In a letter, John Adams detailed his thoughts on the Senate’s power to confirm or reject executive nominations to judicial or bureaucratic posts.
“Not a vote or voice would I have given the Senate or any senator unless he were of the privy council,” the future President wrote. “Faction and distraction are the sure and certain consequences of giving to a senate a vote on the distribution of offices.”
In other words, Adams feared the confirmation of presidential nominees would trade off with the Senate’s higher duty of legislating. He also feared it would cause unnecessary political fights to periodically consume half of Capitol Hill. Paradoxically, he was half right — the Senate’s power to confirm appointments to the judiciary is a vital check on executive power. The power to confirm or deny any of the thousand bureaucratic jobs that a new president must fill each term, however, is becoming increasingly less meaningful. As President Barack Obama has found out, the nomination process for bureaucrats has become a moment for Congress to abandon policymaking and create political theater.
Several examples are worth mentioning. In the case of Susan Rice, former Ambassador to the United Nations, Republicans used her potential nomination to succeed Hillary Clinton as Secretary of State as a moment to criticize the Obama administration’s handling of the attacks on the American embassy in Benghazi, Libya. The Washington Post reported that though Rice made several statements on the Sunday talk shows that were later revealed to be misleading about the nature of the attacks, she was merely relying on the intelligence reports she had been provided at the time. Rice’s nomination by the GOP as a pivot for the Benghazi scandal was far disproportionate to the perceived fault of the Obama administration to secure American embassies.
Important to note that Rice ended up withdrawing her name from consideration before she had even been nominated. When some critics in the Senate argued the nomination would be dead on arrival, they begged the question of why members of the Senate were trumpeting political fanfare before their Constitutional number had been called. In reality, nomination debacles such as the Rice conflict reflect poorly on all parties involved, including Obama.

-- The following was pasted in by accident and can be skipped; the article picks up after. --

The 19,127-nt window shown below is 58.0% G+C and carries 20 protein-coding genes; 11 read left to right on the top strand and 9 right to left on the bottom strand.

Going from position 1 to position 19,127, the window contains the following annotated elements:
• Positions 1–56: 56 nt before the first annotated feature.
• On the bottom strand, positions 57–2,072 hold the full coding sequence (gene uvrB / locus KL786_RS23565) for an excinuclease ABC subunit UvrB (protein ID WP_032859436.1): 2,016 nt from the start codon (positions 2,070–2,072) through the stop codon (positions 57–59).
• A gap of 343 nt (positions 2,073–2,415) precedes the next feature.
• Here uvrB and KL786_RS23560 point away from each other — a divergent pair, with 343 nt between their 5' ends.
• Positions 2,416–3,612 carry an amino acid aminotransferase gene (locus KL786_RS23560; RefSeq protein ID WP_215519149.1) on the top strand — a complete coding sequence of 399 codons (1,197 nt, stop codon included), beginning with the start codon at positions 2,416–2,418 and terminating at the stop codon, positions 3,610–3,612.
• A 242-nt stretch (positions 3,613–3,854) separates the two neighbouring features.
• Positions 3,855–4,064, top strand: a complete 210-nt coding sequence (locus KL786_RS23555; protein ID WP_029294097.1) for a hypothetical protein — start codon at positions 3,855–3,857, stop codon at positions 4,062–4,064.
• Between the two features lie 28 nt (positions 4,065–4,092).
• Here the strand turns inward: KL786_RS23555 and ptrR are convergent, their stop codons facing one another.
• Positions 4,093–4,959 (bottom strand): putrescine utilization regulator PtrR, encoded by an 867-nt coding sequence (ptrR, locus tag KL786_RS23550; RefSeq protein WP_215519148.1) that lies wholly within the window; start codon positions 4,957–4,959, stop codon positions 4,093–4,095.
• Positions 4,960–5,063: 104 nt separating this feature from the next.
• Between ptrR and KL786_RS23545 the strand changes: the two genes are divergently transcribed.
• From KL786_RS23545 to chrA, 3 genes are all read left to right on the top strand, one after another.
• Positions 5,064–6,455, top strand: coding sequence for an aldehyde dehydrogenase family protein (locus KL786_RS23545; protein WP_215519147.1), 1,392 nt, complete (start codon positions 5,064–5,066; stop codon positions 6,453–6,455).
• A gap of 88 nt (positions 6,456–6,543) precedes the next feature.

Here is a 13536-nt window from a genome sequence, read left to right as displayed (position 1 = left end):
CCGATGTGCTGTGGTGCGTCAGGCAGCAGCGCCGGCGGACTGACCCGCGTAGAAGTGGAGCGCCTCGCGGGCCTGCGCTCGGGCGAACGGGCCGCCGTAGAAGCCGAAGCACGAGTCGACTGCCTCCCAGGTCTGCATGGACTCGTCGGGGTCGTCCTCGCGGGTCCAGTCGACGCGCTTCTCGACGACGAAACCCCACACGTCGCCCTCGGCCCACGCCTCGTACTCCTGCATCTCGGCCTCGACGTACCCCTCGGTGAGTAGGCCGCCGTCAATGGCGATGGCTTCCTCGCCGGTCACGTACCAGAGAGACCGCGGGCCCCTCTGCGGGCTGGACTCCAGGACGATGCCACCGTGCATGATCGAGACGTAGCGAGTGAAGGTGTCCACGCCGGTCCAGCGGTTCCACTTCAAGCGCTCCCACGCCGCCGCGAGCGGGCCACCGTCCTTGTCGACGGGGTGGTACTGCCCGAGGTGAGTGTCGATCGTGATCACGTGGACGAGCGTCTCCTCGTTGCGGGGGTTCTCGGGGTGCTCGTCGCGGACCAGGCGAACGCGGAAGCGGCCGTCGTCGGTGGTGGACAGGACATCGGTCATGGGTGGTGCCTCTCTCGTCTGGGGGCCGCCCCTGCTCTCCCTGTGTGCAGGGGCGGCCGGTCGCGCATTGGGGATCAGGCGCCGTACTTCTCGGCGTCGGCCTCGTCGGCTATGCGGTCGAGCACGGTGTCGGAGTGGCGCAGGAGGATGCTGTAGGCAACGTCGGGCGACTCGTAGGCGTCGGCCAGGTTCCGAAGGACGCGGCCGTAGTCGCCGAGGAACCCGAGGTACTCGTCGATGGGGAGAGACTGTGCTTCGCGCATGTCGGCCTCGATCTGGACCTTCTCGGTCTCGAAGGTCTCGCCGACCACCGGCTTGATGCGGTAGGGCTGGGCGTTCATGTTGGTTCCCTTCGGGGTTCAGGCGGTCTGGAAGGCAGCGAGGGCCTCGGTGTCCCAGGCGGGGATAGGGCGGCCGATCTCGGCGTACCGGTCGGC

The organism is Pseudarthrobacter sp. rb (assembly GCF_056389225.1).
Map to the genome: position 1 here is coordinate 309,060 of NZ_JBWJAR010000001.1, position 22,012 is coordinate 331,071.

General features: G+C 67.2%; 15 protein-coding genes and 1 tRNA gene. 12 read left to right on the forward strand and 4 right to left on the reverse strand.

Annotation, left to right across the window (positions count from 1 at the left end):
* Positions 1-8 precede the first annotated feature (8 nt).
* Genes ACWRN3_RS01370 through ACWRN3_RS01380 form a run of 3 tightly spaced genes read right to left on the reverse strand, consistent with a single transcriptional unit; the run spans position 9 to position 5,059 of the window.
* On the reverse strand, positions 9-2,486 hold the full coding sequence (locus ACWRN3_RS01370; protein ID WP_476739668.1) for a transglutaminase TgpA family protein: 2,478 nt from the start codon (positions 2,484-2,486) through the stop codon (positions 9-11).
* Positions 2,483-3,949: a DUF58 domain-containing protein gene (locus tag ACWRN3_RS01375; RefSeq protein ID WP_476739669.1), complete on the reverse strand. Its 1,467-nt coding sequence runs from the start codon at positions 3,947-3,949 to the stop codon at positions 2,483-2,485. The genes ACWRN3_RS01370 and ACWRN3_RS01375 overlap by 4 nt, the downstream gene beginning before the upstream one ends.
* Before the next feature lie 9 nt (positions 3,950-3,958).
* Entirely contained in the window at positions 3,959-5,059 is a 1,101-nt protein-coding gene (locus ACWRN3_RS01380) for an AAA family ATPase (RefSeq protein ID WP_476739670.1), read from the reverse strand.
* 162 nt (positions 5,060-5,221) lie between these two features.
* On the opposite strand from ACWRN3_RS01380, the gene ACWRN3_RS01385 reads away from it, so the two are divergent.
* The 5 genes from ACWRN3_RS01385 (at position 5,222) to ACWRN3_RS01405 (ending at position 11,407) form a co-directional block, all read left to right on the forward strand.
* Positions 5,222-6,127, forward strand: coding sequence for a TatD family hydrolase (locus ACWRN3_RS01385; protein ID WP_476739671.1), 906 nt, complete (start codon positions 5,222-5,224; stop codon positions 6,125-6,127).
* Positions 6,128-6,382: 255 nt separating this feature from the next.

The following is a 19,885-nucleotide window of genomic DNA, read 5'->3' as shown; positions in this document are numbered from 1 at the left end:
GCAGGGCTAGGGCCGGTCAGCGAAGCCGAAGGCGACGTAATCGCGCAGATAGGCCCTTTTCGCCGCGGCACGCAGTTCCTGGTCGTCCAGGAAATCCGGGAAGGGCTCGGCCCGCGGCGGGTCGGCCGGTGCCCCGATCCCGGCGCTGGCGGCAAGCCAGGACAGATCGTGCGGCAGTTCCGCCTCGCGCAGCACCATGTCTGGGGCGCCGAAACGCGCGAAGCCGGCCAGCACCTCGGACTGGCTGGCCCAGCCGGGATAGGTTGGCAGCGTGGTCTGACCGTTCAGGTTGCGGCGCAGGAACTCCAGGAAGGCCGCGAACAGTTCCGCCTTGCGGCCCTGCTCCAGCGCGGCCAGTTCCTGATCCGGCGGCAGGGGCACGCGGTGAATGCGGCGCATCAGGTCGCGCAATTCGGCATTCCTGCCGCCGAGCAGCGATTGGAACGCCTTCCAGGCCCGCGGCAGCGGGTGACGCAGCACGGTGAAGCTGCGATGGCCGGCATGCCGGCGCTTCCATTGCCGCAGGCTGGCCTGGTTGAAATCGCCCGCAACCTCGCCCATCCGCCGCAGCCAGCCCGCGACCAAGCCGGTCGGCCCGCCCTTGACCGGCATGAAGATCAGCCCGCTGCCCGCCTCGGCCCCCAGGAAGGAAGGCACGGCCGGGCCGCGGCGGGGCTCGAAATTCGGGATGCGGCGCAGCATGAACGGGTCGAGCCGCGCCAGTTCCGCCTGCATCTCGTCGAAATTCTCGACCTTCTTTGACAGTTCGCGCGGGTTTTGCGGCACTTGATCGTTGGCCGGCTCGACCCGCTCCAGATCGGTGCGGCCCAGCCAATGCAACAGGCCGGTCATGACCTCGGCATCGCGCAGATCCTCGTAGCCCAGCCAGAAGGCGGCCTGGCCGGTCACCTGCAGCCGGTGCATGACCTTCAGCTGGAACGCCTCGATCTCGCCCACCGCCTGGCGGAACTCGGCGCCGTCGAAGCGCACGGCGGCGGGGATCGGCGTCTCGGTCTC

The latter is especially true in the case of Larry Summers, the man who until four days ago many thought to be a clear front-runner to succeed Ben Bernanke as chairman of the Federal Reserve. Like Rice, Summers withdrew his name from consideration after coming under fire from members of Congress. Like Rice, Summers could have been appointed months before political explosions forced him out. Like Rice, it appears that Summers was hung out to dry by the president, and eventually catapulted after Syria and the debt ceiling debates came together to create a virtually immovable political atmosphere for an already tough confirmation. For what time he has left, the two cases are a warning to Obama — either nominate quickly or risk losing nominees to the political intricacies of Congress.
Furthermore, Obama’s reckless appointments to the National Labor Relations Board while the Senate was in recess in January of 2012 were overturned by three different circuit courts, according to Politico. The unconventional lesson to be learned is that court decisions demonstrate the necessity of allowing the executive to appoint those positions without Senatorial confirmation in the first place.
On the judiciary end, however, the nominations process is an important check on executive power. Such a system has been seen year after year to create meaningful limits for an overzealous executive. In fact, the most important power of the Supreme Court, judicial review, was enshrined in Marbury v. Madison (1803), a case that arose over the nomination of a federal judge by outgoing President John Adams.
According to the database kept by the Senate since 1789, 36 out of 160 people nominated to the Supreme Court were not confirmed. On the other hand, just 15 of the hundreds of cabinet appointments since then have been denied, the most recent coming in 1989. And though senatorial rejection of judicial appointments has come more often, senatorial rejection of bureaucratic appointments have caused far more political controversy. At a time when Congress can barely prevent a government shutdown, re-examining this flaw in the allocation of political time could prove crucial.
Nathaniel Haas is a sophomore majoring in economics and political science. His column “A House Divided” runs Thursdays.
Follow him on Twitter @haas4prez2036